In the initial interviews with patients who suffer psychotic symptoms, it might be striking that the usage of terminology of descriptive psychopathology lingers on an arbitration of knowledge of 'truth' by using terms like delusions or hallucinations with their definition as false beliefs or false perceptions (Casey & Kelly 2007). These terms can cause annihilation of value to patient's experience, which may pose an initial strain on the egalitarian patient-doctor relationship. In an era, where deference to experts is dead, it might be worthy on agreeing on the effect of these experiences prior to lablelling them. Delusions can not be objectively detected and described, because it evolves and exists within subjective and interpersonal dimensions. Severe psycopathological symptoms share the fact that they are statistically deviant, and thus can be labeled as 'unshared'. Symptoms may be perceived as 'distressing' and they might be 'disabling' to them. The outcome behaviour which may raise concern can be a 'dysfunctional' behaviour (Adams & Sutker 2004). Jaspers considered the lack of understandability of how the patient reached conclusion to be the defining factor of a delusional idea. The notion of defining 'delusion' as false belief was challenged by Jaspers. Sims gives the example of a man who believed his wife was unfaithful to him because the fifth lamp-post alone on the left was unlit. What makes it a delusion is the methodology not the conclusion which may be right (Sims 1991). Some delusions might be mundane in their content, others may not be falsifiable. Dereistic thinking is not based on logic but rather on feelings. It is possible to find ways to evade falsification; an ad hoc hypotheses may also be part of the presentation. Fish stated that delusional elaboration may follow delusion and/or hallucination which may have convergence with the concept of the ad hoc hypothesis. Absence of verification from the patient's side does not lead to deductive falsification (Casey & Kelly 2007). Otherwise, the doctor-patient relationship carry the risk to transform to detective-suspect relationship, where the latter may perceive the need to present evidence of innocence. Mental health professionals are usually encountered by people who suffer to various degrees or make others suffer, and not because of various degrees of conviction. The primary role of the therapist is to be defined as some one who tries to alleviate the sufferings of others rather than correcting their beliefs. Communicating with patients in terms of how functional is their belief rather than it's truth may prove to be more egalitarian and clinically tuned. This may provide some middle ground in communication, without having to put an effort on defining the differences between what is 'true' and what is 'real'. The criterion for demarcation between what is real and what is pathologic may be different in the patient-doctor relationship. The assertion on the clinician's part on the falsity of a belief or experience can have the risk of dogmatism. The statistical deviance of symptoms, their distressing nature, disabling consequences, the resultant dysfunctional behaviour and apparent leap from evidence to conclusion may be a more agreeable surrogate starting points. This might be more in line with essence of medicine or 'ars medicina' (art of healing). Concordance with patients on their suffering may serve as an egalitarian platform prior to naming the symptoms. The term delusion commonly identified as false fixed belief, when used by a psychiatrist, it does not address only a symptom. It rather puts the interviewer in the position of an all knowing judge. After all, a service-user may argue that how come a doctor who never encountered or experienced any of the service-user's aspects of the problem as being persecuted at work and home, as plainly false. Then, does the psychiatrist know the truth. From a service-user point of view what he/she experience is real; which might not necessarily be true. The same applies for people who lead an average life, people who go to work bearing with them their superstitions, beliefs about ghosts, luck, horoscopes, zodiacs, or various revered beliefs. This term has the risk of creating a temporary crack in the mutual sense of equality between the therapist and the service-user. This may be due to the labelling of certain dysfunctional belief as unreal by one side. It has the potential for a subtle change in the relationship to the mental health professional placing himself/herself in the omniscient position and it contrasts with the essence of medical practice where practitioners assume the truth in what the patients say as in the rest of subjective symptoms as headache for example. The subsequent sequel of this is other labels such as 'bizarre delusions' or 'systematised delusions', further add to the deviation of the role of the professional therapist to an investigator in the domain of 'Truth' and architecture of 'Truth'. Furthermore, it might be strenuous to the relationship when the therapist - based on skeptic enquiry - starts explaining such symptoms. For example, if the service-user believes that Martians have abducted him, implanted a device in his brain and sent him/her back to earth, and the response communicated back is the 'delusional'. It could be argued by the service-user that the therapist who had not seen a Martian or a brain device before, labelled the whole story as 'delusion' in a rather perceived dismissive labelling with no intention to check on the existence of Martians or the device. In other words, the healer became the arbiter of truth, where both lack evidence for or against the whole thing; one member in the relationship stepped into power on basis of subjective view of plausibility or lack of thereof. In the case of hallucinations, the clinician labelling the patient's experience as hallucinations can be imposing fundamental dilemma for the patient. For example, if a patient hears a voice that says that everything is unreal apart from the voice, and the clinician says that the voice is the thing that is unreal. Both do not give evidence to their 'truth' apart from their statement. The clinician's existence to the patient's subjective reality is distorted by the multiple realities of the patient, and arguing on basis of mere existence that the 'voice' is the one that is 'false', does not give the patient a clue of the future methodology to discern from both, since percetption is deceived and/or distorted. In this case, another tool of the mind can be employed to address the patient. The same can be applied to a concept like 'over valued ideas', where the clinician decides that this particular idea is 'over valued', or that this 'idea' is 'over valued' in a pathological way. The value put on these ideas or not the patient values but the clinician's evaulation of 'value' and 'pathology'. The cut of point of 'value' and 'over value' seems to be subjective from the clinician's perspective. Also, 'derailment' pauses the notion of expecting a certain direction of talk. The concepts of 'grooming' and 'eye contact' implicitly entail the reference to a socio-cultural normative values. Thus, deviation from the normative value is reflected to the patient as pathology, which is an ambiguous definition, in comparison to the clarity of pathology. The usage of terms like 'dysfunctional unshared belief' or 'distressing auditory perception' or other related terms that address the secondary effect of a pathologic experience may be helpful to engage with the patient, and may be more logically plausible and philosophically coherent yet require empirical validation of beneficence. Taylor and Vaidya mention that it is often helpful to normalise, but this is not to minimise or be dismissive of patient's delusional beliefs.(Taylor & Vaidya 2009). The concept can be extended to cover other terms such as 'autistic thinking, 'apathy', 'blunting of affect', 'poor grooming', 'over-valued ideas', other terms can be applied to communicate these terms with service-users with minimal deviation from the therapeutic relationship. The limitation of these terms in communication of psychopathology are special circumstances as folie a deux, where a dysfunctional belief seems to be shared with others Also, symptoms such as Charles-Bonnet syndrome; usually does not have negative consequences. The proposed terms are not intended for use as a replacement to well carved descriptive psychopathological terms. Terms like 'delusion' or 'hallucination' are of value in teaching psychopathology. However in practice, meaningful egalitarian communication may require some skill in selecting suitable terms that is more than simplifying jargon. They also may carry the burden of having to add to the psychiatric terminology with subsequent effort in learning them. They can also be viewed as 'euphemism' or 'tautology'. However, this has been the case from 'hysteria' to 'medically unexplained symptoms' which seems to match with the zeitgeist of an era where 'Evidence Based Medicine' is its mantra; regardless advances in treatment. Accuracy of terminology might be necessary to match with essence of scientific enquiry; systematic observation and accurate taxonomy. The author does not expect that such proposal would be an easy answer to difficulties in communication during practice. This article may open a discussion on the most effective and appropriate terms that can be used while communicating with patients. Also, it might be more in-line with an egalitarian approach to seek to the opinion of service-users and professional bodies that represent the opinions of service-users. Empirical validation and subjection of the concept to testing is necessary. Patient's care should not be based on logic alone but rather on evidence. Despite the limitations of such proposal with regards to completeness, it's hoped that the introduction of any term may help to add to the main purpose of any classification or labelling that is accurate egalitarian communication. DISCLAIMER This blog is adapted from BMJ doc2doc clinical blogs Philosophical Streamlining of Psychopathology and its Clinical Implications http://doc2doc.bmj.com/blogs/clinicalblog/_philosophical-streamlining-of-psychopathology-its-clinical-implications The blog is based on an article named 'Towards a More Egalitarian Approach to Communicating Psychopathology' which is published in the Journal of Ethics in Mental Health, 2013 http://www.jemh.ca/issues/v8/documents/JEMHVol8Insight_TowardsaMoreEgalitarianApproachtoCommunicatingPsychopathology.pdf Bibliography Adams, H. E., Sutker P.B. (2004). Comprehensive Handbook of Psychopathology. New York: Springer Science Casey, P., Kelly B., (2007). Fish's Clinical Psychopathology: Signs and Symptoms in Psychiatry, Glasgow: Bell & Bain Limited Kingdon and Turkington (2002), The case study guide to congitive behavior therapy for psychosis, Wiley Kiran C. and Chaudhury S. (2009). Understanding delusion, Indian Journal of Psychiatry Maddux and Winstead (2005). Psychopathology foundations for a contemporary understanding, Lawrence Erlbaum Associates Inc. Popper (2005) The logic of scientific discovery, Routledge, United Kingdom Sidhom, E. (2013) Towards a More Egalitarian Approach to Communicating Psychopathology, JEMH · 2013· 8 | 1 © 2013 Journal of Ethics in Mental Health (ISSN: 1916-2405) Sims A., Symptoms in the mind, (1991) an introduction to psychopathology, Baillere Tindall Taylor and Vaidya (2009), Descriptive psychopathology, the signs and symptoms of behavioral disorders, Cambridge university press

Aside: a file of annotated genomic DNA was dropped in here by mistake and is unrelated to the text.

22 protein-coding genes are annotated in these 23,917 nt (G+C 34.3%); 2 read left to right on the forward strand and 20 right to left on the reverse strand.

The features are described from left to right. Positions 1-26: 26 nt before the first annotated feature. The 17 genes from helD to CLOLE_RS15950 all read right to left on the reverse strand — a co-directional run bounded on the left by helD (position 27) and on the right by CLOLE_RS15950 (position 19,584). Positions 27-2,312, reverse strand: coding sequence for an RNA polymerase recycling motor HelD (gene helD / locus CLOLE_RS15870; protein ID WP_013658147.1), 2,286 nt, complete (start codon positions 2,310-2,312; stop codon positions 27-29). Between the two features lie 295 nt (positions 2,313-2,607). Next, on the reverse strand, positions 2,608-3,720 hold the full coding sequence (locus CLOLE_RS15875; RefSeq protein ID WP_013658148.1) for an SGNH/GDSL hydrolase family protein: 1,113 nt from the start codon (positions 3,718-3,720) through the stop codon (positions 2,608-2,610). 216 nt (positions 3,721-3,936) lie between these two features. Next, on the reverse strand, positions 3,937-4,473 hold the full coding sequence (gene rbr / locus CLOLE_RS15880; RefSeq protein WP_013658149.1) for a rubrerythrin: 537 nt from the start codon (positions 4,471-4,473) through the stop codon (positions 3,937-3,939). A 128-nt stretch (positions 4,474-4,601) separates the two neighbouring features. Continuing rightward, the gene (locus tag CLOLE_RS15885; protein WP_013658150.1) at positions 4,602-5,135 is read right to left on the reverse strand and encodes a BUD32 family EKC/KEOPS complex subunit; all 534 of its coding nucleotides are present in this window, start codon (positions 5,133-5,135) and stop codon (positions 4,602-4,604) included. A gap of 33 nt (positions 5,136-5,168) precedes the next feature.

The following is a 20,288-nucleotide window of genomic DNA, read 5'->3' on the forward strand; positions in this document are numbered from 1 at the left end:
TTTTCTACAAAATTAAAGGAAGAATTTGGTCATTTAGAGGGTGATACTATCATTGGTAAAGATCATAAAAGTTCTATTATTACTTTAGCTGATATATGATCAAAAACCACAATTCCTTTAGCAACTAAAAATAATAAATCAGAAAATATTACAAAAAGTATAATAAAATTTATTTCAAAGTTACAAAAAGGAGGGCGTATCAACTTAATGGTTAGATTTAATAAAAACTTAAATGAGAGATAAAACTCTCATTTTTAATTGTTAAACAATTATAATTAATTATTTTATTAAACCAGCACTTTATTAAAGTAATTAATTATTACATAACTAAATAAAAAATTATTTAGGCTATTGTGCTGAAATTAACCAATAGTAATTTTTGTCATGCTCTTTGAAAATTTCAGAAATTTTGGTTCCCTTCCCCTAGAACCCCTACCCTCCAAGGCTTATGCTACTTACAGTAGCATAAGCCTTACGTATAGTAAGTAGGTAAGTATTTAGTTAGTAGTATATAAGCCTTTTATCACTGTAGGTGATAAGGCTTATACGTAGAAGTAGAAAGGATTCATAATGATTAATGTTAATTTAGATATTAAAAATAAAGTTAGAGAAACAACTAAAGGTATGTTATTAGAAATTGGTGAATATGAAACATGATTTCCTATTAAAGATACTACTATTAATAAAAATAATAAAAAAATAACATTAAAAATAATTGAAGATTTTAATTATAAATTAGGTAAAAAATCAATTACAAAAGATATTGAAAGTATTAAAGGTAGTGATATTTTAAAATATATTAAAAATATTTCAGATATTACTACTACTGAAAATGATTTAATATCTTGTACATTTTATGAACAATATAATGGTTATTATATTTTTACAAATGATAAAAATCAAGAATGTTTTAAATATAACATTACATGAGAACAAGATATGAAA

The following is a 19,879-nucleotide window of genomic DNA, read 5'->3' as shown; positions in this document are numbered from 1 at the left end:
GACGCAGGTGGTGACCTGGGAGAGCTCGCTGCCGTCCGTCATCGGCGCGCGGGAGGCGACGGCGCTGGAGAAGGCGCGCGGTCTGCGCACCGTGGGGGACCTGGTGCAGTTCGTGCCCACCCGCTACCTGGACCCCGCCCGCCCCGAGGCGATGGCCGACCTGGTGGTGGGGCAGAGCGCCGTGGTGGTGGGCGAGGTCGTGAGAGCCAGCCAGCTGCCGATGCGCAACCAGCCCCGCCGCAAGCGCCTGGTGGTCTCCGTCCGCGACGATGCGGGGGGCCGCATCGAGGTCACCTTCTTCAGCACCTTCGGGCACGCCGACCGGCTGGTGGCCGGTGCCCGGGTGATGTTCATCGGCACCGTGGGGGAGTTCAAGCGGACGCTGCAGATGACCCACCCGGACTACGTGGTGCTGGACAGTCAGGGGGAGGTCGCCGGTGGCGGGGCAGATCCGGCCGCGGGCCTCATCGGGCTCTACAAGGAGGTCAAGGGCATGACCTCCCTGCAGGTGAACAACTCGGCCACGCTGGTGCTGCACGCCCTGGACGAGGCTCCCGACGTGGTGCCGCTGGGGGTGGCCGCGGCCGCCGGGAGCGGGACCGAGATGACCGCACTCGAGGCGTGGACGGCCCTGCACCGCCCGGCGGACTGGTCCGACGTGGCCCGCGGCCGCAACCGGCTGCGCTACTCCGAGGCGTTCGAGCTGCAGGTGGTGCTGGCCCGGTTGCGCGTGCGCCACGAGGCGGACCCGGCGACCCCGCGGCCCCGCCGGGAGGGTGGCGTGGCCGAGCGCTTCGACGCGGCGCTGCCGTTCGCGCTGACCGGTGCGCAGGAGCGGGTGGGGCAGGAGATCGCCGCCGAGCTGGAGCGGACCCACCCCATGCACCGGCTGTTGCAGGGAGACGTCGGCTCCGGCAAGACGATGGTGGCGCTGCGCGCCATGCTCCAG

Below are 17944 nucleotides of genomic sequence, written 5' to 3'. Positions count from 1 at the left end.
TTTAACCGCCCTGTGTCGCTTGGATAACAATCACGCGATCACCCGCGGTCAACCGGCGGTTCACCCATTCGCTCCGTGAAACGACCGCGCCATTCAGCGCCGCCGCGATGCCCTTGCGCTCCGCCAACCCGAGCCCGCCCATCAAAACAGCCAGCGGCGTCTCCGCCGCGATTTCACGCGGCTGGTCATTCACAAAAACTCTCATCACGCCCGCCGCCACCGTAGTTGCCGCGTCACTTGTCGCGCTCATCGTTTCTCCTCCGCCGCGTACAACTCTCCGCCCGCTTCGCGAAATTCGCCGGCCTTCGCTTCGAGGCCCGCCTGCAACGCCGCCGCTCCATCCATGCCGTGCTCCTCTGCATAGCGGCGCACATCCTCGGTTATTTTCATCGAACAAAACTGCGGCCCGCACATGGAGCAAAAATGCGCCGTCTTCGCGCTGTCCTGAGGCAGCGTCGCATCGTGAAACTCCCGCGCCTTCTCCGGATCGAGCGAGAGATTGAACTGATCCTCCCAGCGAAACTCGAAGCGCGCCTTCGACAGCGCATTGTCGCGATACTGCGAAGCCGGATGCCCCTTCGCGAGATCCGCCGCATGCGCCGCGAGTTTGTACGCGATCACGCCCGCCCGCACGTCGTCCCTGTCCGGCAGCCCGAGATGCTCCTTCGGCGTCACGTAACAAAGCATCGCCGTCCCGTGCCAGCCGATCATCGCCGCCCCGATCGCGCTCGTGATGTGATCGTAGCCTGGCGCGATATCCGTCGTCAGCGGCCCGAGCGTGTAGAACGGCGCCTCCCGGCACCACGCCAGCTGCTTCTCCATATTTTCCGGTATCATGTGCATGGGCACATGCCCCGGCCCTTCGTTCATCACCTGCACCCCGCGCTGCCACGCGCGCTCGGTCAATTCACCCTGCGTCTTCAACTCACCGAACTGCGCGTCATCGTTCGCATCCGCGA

Dr Emad Sidhom